I indulged in the Halele’a Signature Treatment – Voyage from the Sea 4 Hands Lomi Lomi Massage and Facial, a 90-minute treatment. As if one practitioner isn’t divine enough, this treatment entails two practitioners – that’s four hands instead of two; that detail alone equals bliss. The treatment started with a scalp treatment using oil and seaweed extract, perfect for wind-blown, dry, sun-damaged hair. By the end of the treatment, my hair was silky soft … softer even than when I started my vacation.

The voyage continued with the Lomi Lomi massage done by both practitioners; Lomi Lomi is a traditional Hawaiian massage in which the therapist uses the forearms to massage as well as their hands. It’s difficult to find words to describe this sensation (yes, you should just fly to Kauai and see for yourself), but it’s a more “complete” and deeper massage healing than just Swedish. And to have four hands instead of two gave me a sense of ultimate relaxation. Along with detoxifying seaweed extracts, aromatherapy was incorporated in the massage oil – clove and patchouli oils gave an invigorating and conditioning lift to my senses and skin.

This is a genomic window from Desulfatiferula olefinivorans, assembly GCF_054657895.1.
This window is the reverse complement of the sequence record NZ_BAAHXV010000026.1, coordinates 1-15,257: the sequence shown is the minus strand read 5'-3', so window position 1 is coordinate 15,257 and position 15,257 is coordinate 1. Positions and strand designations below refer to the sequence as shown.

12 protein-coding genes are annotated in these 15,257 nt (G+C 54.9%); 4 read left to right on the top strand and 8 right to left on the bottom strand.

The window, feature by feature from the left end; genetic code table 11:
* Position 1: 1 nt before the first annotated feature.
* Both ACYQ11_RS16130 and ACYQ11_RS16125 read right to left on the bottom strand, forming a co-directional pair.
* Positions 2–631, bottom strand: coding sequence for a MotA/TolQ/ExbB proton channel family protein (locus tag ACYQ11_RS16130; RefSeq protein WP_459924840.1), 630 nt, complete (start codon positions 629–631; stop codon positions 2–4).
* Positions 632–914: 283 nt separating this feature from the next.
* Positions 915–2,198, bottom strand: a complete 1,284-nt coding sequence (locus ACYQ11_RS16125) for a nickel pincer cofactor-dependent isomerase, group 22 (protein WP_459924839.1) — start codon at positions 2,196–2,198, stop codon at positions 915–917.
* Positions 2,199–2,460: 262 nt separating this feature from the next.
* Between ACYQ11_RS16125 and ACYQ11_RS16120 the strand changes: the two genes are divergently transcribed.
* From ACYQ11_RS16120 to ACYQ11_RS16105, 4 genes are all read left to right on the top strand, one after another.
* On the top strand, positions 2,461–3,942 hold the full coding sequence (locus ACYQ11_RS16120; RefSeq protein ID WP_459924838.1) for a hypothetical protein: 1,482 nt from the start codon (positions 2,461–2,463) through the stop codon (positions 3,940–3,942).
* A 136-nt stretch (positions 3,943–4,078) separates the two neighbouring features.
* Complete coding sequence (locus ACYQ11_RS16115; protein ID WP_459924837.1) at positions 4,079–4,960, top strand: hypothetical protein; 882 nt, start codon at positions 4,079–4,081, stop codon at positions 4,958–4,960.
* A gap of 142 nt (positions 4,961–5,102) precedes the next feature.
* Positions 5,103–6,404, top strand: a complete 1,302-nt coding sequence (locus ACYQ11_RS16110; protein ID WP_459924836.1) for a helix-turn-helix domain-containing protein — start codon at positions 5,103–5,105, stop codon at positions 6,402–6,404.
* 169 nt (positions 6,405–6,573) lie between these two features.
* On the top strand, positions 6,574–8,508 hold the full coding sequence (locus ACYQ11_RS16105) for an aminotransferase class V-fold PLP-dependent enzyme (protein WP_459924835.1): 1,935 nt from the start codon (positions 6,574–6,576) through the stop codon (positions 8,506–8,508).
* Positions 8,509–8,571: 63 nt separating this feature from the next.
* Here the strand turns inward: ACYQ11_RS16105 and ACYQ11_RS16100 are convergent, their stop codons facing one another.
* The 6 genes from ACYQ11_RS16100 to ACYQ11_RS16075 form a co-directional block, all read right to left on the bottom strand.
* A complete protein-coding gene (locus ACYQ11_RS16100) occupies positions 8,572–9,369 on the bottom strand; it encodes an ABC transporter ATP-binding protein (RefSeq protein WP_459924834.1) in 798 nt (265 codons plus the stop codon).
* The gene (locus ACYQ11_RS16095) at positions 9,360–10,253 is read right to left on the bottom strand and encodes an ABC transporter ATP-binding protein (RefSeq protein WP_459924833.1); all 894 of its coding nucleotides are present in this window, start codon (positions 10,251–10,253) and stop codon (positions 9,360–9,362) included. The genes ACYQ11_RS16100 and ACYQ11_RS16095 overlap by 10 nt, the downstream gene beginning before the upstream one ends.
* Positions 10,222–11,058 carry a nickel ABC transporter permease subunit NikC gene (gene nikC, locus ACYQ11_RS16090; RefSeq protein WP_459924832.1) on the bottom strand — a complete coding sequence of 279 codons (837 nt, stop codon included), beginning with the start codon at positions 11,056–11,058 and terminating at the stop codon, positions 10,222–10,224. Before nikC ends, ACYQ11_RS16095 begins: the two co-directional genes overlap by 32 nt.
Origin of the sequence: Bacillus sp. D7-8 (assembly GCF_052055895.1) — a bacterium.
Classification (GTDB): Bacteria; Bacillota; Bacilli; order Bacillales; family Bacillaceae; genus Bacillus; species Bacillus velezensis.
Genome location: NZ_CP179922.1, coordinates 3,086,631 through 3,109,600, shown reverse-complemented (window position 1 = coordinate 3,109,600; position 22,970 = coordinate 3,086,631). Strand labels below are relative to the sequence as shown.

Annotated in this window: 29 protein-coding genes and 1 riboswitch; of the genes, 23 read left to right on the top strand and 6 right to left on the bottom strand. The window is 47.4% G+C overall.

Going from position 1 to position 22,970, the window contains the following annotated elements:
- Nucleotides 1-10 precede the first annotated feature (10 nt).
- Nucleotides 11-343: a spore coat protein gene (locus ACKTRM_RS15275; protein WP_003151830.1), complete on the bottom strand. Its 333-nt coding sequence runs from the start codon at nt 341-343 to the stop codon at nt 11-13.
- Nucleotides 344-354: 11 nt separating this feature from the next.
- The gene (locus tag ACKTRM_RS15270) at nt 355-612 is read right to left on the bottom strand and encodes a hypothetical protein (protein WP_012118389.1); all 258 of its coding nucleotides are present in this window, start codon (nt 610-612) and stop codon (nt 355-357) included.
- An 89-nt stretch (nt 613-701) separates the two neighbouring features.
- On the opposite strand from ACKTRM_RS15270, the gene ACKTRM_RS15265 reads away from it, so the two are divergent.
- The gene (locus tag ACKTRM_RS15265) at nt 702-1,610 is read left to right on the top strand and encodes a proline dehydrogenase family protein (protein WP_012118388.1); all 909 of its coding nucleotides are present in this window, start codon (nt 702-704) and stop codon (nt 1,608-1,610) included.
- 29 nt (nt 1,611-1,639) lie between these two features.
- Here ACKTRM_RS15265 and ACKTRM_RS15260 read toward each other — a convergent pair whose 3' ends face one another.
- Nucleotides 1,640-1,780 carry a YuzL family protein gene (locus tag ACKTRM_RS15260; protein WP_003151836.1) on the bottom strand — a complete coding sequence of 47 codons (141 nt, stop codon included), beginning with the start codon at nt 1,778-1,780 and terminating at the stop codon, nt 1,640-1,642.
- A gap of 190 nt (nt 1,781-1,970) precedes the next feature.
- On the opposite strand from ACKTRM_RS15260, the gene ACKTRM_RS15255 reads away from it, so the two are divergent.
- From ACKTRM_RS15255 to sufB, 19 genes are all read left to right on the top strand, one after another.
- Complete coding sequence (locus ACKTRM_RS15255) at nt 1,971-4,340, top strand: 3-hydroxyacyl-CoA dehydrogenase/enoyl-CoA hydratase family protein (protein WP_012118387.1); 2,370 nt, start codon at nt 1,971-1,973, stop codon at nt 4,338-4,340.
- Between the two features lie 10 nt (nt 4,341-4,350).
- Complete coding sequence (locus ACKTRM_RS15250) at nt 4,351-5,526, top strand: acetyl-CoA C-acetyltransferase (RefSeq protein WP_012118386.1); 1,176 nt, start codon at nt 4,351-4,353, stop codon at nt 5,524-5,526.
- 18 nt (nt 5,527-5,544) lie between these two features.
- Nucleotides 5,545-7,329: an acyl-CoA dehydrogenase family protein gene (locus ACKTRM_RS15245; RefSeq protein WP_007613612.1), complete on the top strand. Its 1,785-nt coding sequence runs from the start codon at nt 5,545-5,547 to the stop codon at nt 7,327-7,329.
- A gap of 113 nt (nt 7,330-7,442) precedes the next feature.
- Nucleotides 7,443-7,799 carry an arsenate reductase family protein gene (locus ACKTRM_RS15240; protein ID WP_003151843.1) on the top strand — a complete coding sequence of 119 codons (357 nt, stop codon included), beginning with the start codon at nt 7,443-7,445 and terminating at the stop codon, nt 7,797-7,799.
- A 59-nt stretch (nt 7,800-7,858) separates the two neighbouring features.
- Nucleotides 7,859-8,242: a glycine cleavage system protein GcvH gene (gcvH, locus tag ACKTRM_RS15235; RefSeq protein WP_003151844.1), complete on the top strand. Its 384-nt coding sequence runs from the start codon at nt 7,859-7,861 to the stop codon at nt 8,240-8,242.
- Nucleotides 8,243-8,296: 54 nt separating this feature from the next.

One therapist continued with massage and reflexology for healing and relaxation; I could tell also that the pressure points and knots from sleeping on the plane were being addressed by the therapist intentionally. At the same time, the other therapist (the esthetician), incorporated a facial using an organic seaweed line – Voya—from Ireland.

Seaweed on the skin is healing, hydrating and detoxifying, which after a week of sun splurging, I could certainly use. The facial cleanse and massage was both thorough and refreshing to my parched skin. The technique and intention of each therapist was noticed and felt by my relaxed muscles and supple, newly hydrated skin.

After the treatment, I indulged in just “being” in the lounge area with a cup of detoxifying tea offered by the therapists as part of the treatment. I was replenished completely; 90 minutes went by fast…just as fast as my short vacation on Kauai, but it did leave me with the knowing “I must return soon and complete my vacation with the Voyage at Hanele’a Spa.”

Halele’a Spa, St. Regis Princeville, Kauai

By Melissa Mellott, M.Ed., L.E., Spa Defined,